Country:
Investigator 7: 
First Name:Karie
Last Name:Slavik
Associate Investigators:
Keywords:dissolved organic carbon, nutrients, carbon, Kuparuk River, organic matter, streams, arctic streams
Abstract:Samples from designated stations from the Kuparuk River were collected during each summer from 1994 to current time. Three sampling dates occurred each summer; once in June prior to the start of fertilization and once each in July and August. Phosphorus addition has occurred since 1983; station sites are relative distance from the original 1983 phosphorus dripper. Stations include sites in a reference, recovery, and fertilized reach. Reaches were defined based on the location of phosphorous addition (see methods). Phosphoric acid is added to the stream to increase the soluble reactive phosphorus by 0.32 uM. Many years only have reference reach data and no data is available for summer of 2000.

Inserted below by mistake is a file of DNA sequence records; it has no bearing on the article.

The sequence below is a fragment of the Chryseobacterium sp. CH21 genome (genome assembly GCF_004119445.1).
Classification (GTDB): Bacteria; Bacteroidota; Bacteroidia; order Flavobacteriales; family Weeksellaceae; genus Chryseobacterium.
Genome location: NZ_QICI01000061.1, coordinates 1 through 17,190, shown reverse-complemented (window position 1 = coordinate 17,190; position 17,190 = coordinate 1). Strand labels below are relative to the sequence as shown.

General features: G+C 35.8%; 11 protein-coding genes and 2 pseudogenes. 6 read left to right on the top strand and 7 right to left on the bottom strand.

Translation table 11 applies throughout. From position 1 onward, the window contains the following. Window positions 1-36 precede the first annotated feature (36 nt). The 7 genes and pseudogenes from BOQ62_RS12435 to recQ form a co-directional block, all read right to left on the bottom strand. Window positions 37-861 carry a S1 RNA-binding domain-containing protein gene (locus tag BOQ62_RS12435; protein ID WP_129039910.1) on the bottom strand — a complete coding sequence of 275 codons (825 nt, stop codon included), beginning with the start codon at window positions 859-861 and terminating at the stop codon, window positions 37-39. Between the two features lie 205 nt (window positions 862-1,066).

For questions about the Metadata and data contact the Investigators.
For information about this web site contact:
Arctic LTER Information Manager
The Ecosystems Center
Marine Biological Lab
7 MBL St
Woods Hole, MA 02543
Phone (508) 289 7496
Email: arc_im@mbl.edu
Online URL: http://ecosystems.mbl.edu/ARC/
DATA FILE INFORMATION:
Data File URL http://metacat.lternet.edu/das/dataAccessServlet?docid=knb-lter-arc.10318&urlTail=streams/stream_chemistry/data/1994-2012_Kuparuk_DOC.csv
Data File Name 1994-2012_Kuparuk_DOC
Beginning Date 6/29/1994
End Date 8/11/2012
Number of Data Records 345
Other Files to Reference
Availability Status 1
Quality Control Information field replicates and lab replicates of samples as well as quality assurance of data
Maintenance Description ongoing data collection, updated annually